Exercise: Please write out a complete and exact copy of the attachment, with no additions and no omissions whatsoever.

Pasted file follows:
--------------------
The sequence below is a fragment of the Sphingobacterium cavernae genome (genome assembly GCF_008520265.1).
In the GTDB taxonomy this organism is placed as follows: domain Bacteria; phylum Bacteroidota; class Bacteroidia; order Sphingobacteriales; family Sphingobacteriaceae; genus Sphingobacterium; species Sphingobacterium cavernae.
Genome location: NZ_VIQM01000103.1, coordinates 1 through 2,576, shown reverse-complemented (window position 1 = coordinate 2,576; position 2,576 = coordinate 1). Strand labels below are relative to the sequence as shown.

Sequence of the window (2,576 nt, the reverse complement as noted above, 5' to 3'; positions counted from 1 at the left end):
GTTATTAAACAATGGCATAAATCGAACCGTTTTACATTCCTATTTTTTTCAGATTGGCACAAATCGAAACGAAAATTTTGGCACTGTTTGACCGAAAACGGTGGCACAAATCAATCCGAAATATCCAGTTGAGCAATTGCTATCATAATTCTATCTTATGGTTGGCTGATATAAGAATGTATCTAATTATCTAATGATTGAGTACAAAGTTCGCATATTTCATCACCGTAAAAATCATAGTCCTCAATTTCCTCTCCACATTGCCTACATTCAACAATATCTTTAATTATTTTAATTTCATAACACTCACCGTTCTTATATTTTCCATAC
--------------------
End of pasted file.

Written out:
The sequence below is a fragment of the Sphingobacterium cavernae genome (genome assembly GCF_008520265.1).
In the GTDB taxonomy this organism is placed as follows: domain Bacteria; phylum Bacteroidota; class Bacteroidia; order Sphingobacteriales; family Sphingobacteriaceae; genus Sphingobacterium; species Sphingobacterium cavernae.
Genome location: NZ_VIQM01000103.1, coordinates 1 through 2,576, shown reverse-complemented (window position 1 = coordinate 2,576; position 2,576 = coordinate 1). Strand labels below are relative to the sequence as shown.

Sequence of the window (2,576 nt, the reverse complement as noted above, 5' to 3'; positions counted from 1 at the left end):
GTTATTAAACAATGGCATAAATCGAACCGTTTTACATTCCTATTTTTTTCAGATTGGCACAAATCGAAACGAAAATTTTGGCACTGTTTGACCGAAAACGGTGGCACAAATCAATCCGAAATATCCAGTTGAGCAATTGCTATCATAATTCTATCTTATGGTTGGCTGATATAAGAATGTATCTAATTATCTAATGATTGAGTACAAAGTTCGCATATTTCATCACCGTAAAAATCATAGTCCTCAATTTCCTCTCCACATTGCCTACATTCAACAATATCTTTAATTATTTTAATTTCATAACACTCACCGTTCTTATATTTTCCATAC